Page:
The club faced two additional other hurdles before season’s start. First, star Frank Howard held out before agreeing to a new contract for 1972 – it was a good thing the holdout ended, according to Billings: “They need Hondo. They don’t have anyone but him and Ted as drawing cards. Who’s gonna pack the park to see me and a bunch of guys named Joe until we prove ourselves.”53 Second, a league-wide player strike delayed the start of the season.54 Billings, along with several other players, stayed in town and tried to stay in shape for the season during the strike.55

After the strike was resolved and after beginning the season on the road, the Rangers held the franchise’s home opener with Billings behind the plate and Dick Bosman on the mound – the same battery that was in place for the final Senators game in Washington the year before.56 The most memorable aspect of the game for Billings occurred before the first pitch was thrown, when the players were lined up on the first-base line and given cowboy hats and boots.57

After a rough start to the season playing on only a platoon basis, Billings was finally given the full-time starting catcher position, his bat took off, and he posted an eight-game hitting streak in early June.58 In fact, The Sporting News noted that “during the month of June, the Rangers could trace much of their modest but increasing successes to scrappy Rich Billings.”59 And it wasn’t just his bat getting attention, with manager Ted Williams commenting, “He’s been the most dependable man we have – and not only with the bat. He blocks the plate with the best and his arm is far more accurate.”60 Billings finished the season as the team’s leading RBI man with 58. “I led the team in RBIs, so that tells you how bad we were,” he would later say.61 The 1972 Texas Rangers finished with a record of 54-100; good for worst in the major leagues.62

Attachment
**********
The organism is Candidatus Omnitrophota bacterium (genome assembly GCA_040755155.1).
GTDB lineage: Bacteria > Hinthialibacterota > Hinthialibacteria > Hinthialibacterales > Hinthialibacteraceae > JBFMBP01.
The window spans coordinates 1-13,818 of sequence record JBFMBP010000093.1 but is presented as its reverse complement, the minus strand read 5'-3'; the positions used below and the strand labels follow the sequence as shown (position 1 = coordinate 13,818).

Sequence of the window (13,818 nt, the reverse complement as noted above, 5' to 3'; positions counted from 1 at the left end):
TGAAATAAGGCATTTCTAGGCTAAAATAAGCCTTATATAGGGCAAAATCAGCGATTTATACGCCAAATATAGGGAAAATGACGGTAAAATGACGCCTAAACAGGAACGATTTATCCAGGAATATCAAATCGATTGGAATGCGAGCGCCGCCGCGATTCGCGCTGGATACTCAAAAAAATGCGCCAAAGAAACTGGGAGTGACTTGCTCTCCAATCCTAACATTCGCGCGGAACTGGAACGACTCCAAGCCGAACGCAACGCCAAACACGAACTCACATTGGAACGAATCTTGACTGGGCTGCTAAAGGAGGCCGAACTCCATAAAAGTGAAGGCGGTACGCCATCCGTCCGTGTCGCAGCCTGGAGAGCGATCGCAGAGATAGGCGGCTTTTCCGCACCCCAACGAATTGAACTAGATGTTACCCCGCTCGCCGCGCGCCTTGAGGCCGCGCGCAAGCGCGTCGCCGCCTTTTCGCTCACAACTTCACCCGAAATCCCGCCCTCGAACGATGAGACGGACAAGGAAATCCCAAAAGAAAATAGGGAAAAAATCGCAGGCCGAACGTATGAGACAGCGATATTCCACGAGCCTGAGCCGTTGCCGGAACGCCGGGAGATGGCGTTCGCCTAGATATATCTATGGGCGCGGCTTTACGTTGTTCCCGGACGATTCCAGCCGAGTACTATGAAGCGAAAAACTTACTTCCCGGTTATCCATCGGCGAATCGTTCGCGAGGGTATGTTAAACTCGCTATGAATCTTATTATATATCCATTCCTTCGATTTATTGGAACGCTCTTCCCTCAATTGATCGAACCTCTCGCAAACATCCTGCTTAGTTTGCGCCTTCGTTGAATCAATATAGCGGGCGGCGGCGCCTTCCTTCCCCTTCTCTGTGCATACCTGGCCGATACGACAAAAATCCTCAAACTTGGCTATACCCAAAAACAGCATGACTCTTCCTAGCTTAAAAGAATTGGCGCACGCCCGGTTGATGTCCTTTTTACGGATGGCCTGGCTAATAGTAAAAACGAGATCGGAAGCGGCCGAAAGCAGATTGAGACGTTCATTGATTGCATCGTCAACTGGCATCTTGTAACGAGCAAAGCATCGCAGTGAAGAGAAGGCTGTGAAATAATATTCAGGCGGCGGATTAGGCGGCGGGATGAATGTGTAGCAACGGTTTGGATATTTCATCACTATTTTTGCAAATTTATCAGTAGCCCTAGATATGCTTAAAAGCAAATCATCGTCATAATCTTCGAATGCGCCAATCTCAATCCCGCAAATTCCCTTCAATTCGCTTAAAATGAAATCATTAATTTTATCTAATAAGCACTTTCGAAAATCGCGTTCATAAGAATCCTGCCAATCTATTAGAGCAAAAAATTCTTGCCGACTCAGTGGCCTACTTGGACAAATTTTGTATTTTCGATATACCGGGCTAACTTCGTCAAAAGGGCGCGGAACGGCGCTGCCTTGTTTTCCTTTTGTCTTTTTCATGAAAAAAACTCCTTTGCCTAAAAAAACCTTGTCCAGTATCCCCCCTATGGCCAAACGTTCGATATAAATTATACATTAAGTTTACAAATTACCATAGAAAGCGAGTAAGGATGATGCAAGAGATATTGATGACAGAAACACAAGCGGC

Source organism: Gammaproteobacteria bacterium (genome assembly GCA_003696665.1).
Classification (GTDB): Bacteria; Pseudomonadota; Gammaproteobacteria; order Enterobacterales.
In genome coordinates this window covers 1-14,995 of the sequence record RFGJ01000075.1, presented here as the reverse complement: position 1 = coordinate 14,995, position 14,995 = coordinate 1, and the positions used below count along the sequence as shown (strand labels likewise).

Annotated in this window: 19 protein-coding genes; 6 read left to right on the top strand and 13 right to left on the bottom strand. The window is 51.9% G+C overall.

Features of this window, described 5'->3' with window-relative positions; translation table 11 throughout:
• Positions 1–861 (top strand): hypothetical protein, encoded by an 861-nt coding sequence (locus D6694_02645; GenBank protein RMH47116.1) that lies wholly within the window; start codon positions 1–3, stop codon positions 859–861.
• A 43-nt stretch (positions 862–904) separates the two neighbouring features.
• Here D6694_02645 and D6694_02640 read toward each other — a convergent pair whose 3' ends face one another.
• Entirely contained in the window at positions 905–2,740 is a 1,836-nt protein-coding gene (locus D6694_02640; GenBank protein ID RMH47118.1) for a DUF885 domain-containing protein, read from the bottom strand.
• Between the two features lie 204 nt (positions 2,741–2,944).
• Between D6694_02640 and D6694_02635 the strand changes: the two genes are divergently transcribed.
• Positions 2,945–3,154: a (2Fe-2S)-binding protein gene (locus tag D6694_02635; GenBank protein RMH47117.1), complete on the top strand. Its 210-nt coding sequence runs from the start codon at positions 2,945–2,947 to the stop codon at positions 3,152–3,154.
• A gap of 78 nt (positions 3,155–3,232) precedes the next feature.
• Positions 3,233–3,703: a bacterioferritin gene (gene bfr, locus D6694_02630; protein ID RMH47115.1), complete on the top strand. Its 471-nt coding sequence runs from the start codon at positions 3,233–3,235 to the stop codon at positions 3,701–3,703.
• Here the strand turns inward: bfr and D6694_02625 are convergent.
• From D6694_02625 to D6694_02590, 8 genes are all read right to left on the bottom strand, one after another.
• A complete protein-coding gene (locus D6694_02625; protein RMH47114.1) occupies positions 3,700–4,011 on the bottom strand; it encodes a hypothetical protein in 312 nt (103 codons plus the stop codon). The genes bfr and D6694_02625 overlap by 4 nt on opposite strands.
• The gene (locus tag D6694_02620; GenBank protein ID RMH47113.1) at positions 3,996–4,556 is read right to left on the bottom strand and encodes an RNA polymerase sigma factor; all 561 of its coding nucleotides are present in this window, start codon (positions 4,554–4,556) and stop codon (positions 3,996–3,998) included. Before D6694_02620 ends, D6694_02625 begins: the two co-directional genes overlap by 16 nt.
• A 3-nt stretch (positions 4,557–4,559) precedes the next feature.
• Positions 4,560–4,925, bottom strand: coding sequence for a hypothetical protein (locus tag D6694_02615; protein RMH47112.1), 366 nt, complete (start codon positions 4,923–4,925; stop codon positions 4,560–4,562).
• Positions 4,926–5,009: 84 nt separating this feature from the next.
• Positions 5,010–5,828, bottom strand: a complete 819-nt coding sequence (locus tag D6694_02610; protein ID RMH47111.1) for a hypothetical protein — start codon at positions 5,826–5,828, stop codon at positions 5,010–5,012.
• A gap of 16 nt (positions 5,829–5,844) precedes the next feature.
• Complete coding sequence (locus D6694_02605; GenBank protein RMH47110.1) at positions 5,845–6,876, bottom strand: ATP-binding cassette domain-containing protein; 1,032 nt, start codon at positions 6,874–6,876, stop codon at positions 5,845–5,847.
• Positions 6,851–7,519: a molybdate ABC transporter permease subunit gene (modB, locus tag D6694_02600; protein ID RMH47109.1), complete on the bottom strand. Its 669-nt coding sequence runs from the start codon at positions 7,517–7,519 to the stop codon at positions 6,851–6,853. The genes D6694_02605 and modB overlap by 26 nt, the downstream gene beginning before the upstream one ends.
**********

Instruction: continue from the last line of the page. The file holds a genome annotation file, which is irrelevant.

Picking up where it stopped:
Leading into the 1973 season, new manager Whitey Herzog was quoted as saying, “If Rich Billings is the starting catcher again, we’re in deep trouble.”63 The oft-quoted response from Billings was that “Whitey, obviously, has seen me play.”64 But Billings also took issue with criticism of his defense at catcher and pre-emptive judgment of his role on the team as a backup: “All I want is an opportunity to prove myself. … I think that the catching job should be mine until I prove that I can’t handle it,” he said.65 While the quotes above appear to describe an ominous beginning to their relationship, Billings later recounted that there was no ill will between the two then or now: “Whitey Herzog and I became really, really close friends, and I think that we have the highest and did then have the highest respect of each other.”

Herzog’s preseason comments aside, Billings was in the starting lineup at catcher on Opening Night.66 He was sidelined shortly thereafter, however, with a broken thumb suffered on April 27 in a 4-2 win over Milwaukee.67 Billings did return in time to play a hand in perhaps the high-water mark of the season for the Rangers, catching Jim Bibby’s July 30 no-hitter against the A’s, a moment he would later describe as “the twilight of a mediocre career.”68 “He was just plain explosive,” Billings said, adding, “I didn’t think a human being could throw a ball that fast.”69 Bibby was throwing so hard, in fact, that Billings called almost exclusively fastballs in the later innings: “I didn’t see any reasons to have him throw anything else unless he got in trouble and he never got in trouble.”70

Billings also earned praise from none other than Whitey Herzog for his play during the season: “There are only two guys on this team who I feel have gone out every day and given a complete effort, the kind it takes to win. … Those two are Alex Johnson and Rich Billings,” Herzog said.71 Hampered by injuries, though, Billings finished the year with a disappointing .179 average and the Rangers ended up losing 105 games.72